Your Guide to G2211 Billing: Key Principles and Practices

2024 brought a lot of changes to the medical coding and reimbursement world. In January, we highlighted some of the changes in our New Year, New Coding Changes webinar. 

Some of the most frequently asked questions during that webinar were about HCPCS code G2211, when to report it and required documentation. Though the code was not brand new in 2024, it would be the first time Medicare would reimburse the service separately. Previously, the code was in a status of not separately reimbursable. But as of January 1, 2024, its Medicare, national payment rate is $16.05. 

The codes full description reads: 

G2211: Visit complexity inherent to evaluation and management associated with medical care services that serve as the continuing focal point for all needed health care services and/or with medical care services that are part of ongoing care related to a patient's single, serious condition or a complex condition. (add-on code, list separately in addition to office/outpatient evaluation and management visit, new or established) 

A lot of medical coders and auditors are asking, “What does this code mean?” Some are confused about the first phrase, “Visit complexity inherent to evaluation and management.” They may ask themselves, if it is inherent to the evaluation and management (E/M), why is it reported separately? 

The CMS Physician Fee Schedule Final Rule has a lengthy discussion about the purpose, intent, expected use of and many other questions and responses related to the G2211code. For those looking for deeper details, read pages 78968-78975 in the final rule here:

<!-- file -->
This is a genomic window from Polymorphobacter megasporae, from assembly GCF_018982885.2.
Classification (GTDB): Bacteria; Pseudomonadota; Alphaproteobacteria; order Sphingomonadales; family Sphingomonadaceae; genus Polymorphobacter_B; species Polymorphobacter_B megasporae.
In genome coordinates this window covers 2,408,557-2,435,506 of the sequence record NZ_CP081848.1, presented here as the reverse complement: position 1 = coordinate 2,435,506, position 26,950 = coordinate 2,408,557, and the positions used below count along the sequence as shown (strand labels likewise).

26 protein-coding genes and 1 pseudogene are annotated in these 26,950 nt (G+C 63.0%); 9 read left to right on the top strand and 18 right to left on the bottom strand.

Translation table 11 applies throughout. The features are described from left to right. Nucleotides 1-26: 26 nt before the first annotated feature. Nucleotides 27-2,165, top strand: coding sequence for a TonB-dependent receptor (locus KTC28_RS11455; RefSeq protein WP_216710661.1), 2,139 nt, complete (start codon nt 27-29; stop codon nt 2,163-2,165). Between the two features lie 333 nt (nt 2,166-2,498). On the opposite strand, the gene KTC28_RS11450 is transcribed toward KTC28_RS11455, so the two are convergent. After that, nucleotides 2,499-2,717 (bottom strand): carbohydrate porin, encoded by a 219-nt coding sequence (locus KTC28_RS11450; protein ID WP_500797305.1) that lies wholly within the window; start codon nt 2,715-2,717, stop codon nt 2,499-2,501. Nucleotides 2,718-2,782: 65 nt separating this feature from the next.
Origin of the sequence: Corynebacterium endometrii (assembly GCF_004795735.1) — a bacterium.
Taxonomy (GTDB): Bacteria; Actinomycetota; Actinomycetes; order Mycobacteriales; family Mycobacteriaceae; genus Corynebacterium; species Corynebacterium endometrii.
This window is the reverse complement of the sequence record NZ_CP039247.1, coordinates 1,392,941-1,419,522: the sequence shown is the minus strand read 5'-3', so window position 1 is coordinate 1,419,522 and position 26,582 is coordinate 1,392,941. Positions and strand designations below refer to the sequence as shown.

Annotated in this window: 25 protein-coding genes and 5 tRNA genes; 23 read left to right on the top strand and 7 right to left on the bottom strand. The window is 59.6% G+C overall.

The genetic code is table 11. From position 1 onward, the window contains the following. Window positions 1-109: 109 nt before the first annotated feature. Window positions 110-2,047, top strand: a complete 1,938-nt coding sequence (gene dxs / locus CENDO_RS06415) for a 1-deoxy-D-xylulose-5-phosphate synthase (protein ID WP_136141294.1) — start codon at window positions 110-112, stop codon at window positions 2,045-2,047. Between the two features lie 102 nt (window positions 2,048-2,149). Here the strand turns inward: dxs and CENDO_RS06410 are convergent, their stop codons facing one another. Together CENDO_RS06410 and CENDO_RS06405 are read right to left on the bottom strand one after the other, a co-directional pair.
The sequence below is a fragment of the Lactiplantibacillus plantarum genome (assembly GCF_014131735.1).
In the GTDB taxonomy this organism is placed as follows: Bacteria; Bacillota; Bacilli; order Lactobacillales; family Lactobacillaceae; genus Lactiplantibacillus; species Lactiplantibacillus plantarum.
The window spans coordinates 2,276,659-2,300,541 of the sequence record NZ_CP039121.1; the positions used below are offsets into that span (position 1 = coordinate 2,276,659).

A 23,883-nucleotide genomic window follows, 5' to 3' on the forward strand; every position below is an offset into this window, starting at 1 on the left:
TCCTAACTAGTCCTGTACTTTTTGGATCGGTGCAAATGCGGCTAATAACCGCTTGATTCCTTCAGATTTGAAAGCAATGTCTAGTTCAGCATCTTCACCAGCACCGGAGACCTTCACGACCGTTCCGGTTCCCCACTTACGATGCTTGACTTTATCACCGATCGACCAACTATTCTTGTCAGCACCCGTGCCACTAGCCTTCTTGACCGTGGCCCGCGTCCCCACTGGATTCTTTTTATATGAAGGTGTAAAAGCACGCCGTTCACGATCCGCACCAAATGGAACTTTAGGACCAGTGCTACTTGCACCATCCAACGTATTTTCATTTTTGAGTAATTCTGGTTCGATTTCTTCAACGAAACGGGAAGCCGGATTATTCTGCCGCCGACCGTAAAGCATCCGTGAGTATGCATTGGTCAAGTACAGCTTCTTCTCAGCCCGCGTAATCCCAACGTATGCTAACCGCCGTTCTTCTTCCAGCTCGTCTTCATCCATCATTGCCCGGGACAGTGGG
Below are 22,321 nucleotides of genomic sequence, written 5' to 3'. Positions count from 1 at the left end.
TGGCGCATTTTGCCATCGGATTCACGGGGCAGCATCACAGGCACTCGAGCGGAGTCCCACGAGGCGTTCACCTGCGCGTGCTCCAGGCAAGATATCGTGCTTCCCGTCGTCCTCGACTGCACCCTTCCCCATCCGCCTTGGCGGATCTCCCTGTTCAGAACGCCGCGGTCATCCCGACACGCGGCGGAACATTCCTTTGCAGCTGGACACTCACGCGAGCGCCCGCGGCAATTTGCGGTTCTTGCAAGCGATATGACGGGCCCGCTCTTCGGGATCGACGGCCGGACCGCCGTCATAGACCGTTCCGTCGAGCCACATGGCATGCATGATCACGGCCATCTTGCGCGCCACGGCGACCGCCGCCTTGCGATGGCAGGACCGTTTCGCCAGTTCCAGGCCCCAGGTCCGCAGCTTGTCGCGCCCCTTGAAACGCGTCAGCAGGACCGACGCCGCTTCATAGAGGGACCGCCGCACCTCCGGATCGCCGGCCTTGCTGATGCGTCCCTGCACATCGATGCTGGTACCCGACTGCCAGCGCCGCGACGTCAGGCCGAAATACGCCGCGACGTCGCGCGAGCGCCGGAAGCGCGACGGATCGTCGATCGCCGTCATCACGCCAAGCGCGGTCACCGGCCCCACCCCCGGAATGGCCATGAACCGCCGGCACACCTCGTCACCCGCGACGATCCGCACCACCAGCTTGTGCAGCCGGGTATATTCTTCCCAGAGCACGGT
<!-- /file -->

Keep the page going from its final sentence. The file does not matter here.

But to summarize, CMS believes that this code should reflect the time, intensity, and practice expense resources involved when practitioners furnish the kinds of office, outpatient E/M office visit services that enable them to build longitudinal relationships with all patients (that is, not only those patients who have a chronic condition or single high-risk disease) and to address the majority of a patient's health care needs with consistency and continuity over longer periods of time. 

Interestingly though, the code is not restricted only to primary care specialties. CMS has provided a couple patient encounter examples where it might be appropriate to report G2211. Both of these examples, along with other guidance for using this code, can be found in Medicare’s MLN Matters (MM) 13473 here: